WASHINGTON – As Congress begins debate on food and farm policy, some of the nation’s top chefs gathered
on Capitol Hill today to urge lawmakers to protect the nation’s most effective anti-hunger program from budget cuts.
Award-winning chefs from celebrated restaurants in New York, Los Angeles, San Francisco and other cities from across the country joined anti-hunger advocates from the Plate of the Union campaign to rally support for the Supplemental Nutrition Assistance Program (SNAP). More than 40 million low-income Americans, including one in four children, rely on SNAP each day to help put enough food on the table to survive.
SNAP is funded through the federal farm bill, which Congress must reauthorize every five years. The next farm bill is slated to come up for a vote in 2018 and SNAP funding is always a target for deep cuts.
However, even before lawmakers have begun debate over the farm bill, the anti-hunger program has already been targeted by the House Budget Committee. According to key staff, lawmakers on the budget committee will seek to cut SNAP funding this week by $150 billion (more than 20 percent) over the next 10 years.
In 2016, the average SNAP household received about $255 a month, while the average recipient received about $126 a month – about $1.39 per meal – according to the nonpartisan think tank, the Center for Budget and Policy Priorities.
“Cutting funding from this program is quite simply taking food from the mouths of children,” said chef Tom Colicchio, food advocate and co-founder of Food Policy Action Education Fund. “Today we’re making the case to our elected leaders that they must stand with the millions of families who rely on SNAP to have enough to eat.”
The Plate of the Union campaign is a collaboration between Food Policy Action Education Fund and Environmental Working Group. EWG President Ken Cook, who is also co-founder of FPA-EF, said SNAP is not where budget-cutting lawmakers should look.
“If Congress wants to slash farm bill funding, it should target the billions taxpayers send to mega farm operations in the form of crop and insurance subsidies, not this vital anti-hunger program that helps millions of struggling families put food on the table,” said Cook. “In a country as rich as ours, having enough food to feed yourself and your family shouldn’t be a privilege afforded to only those with means.”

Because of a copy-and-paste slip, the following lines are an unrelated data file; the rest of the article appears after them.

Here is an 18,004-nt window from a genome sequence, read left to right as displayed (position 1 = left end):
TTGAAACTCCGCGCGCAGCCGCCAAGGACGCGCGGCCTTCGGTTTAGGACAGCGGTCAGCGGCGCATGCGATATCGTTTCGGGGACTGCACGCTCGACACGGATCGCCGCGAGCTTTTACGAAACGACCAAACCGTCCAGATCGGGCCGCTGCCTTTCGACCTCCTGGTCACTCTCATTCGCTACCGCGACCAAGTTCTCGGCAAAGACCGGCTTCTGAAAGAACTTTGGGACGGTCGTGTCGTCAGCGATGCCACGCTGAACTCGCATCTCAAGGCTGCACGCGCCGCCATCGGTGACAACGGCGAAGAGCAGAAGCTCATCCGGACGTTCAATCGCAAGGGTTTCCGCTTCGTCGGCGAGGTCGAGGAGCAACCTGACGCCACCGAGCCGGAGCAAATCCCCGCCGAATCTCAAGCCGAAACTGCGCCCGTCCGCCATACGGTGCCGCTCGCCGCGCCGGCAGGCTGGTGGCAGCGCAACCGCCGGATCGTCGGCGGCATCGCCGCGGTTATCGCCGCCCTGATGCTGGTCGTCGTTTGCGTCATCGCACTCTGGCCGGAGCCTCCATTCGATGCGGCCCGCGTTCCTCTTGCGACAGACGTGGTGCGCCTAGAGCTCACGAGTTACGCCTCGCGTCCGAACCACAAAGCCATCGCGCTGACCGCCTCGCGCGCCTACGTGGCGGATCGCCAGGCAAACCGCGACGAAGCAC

Cook and Colicchio were joined by representatives from the campaign, Food Research Action Network, Center on Budget Policy and Priorities, James Beard Foundation, Patachou Foundation and a number of award-winning chefs, including:
- Katie Button, Curaté and Nightbell, Asheville, N.C.
- Joy Crump, Foode, Fredericksburg, Va.
- David Guas, Bayou Bakery, New Orleans and Washington, D.C.
- Ben Hall, Russell Street Deli, Detroit
- Mourad Lahlou, Aziza, San Francisco
- Steve McHugh, Cured at Pearl, San Antonio
- Spike Mendelsohn, Sunnyside Restaurant Group, Florida, Illinois and Washington, D.C.
- Mary Sue Milliken, Chef, Border Grill Restaurants & Truck, Los Angeles and Las Vegas
- Patrick Mulvaney, Mulvaney’s B&L, Sacramento, Calif.
- Marie Yniguez, Bocadillos, Albuquerque, N.M.
Betsy Barrett, Food Policy Action Education Fund
Reduce inflammatory process in cells, tissues, and blood vessels, helping to slow aging and reduce risk of long-term disease.
Prevents and repairs oxidative damage to cells caused by free radicals.
Support the body’s resistance to infection and strengthen immune vigilance and response.
Improves mood, memory, and focus.
Reduces risk factors for common degenerative and age-related diseases.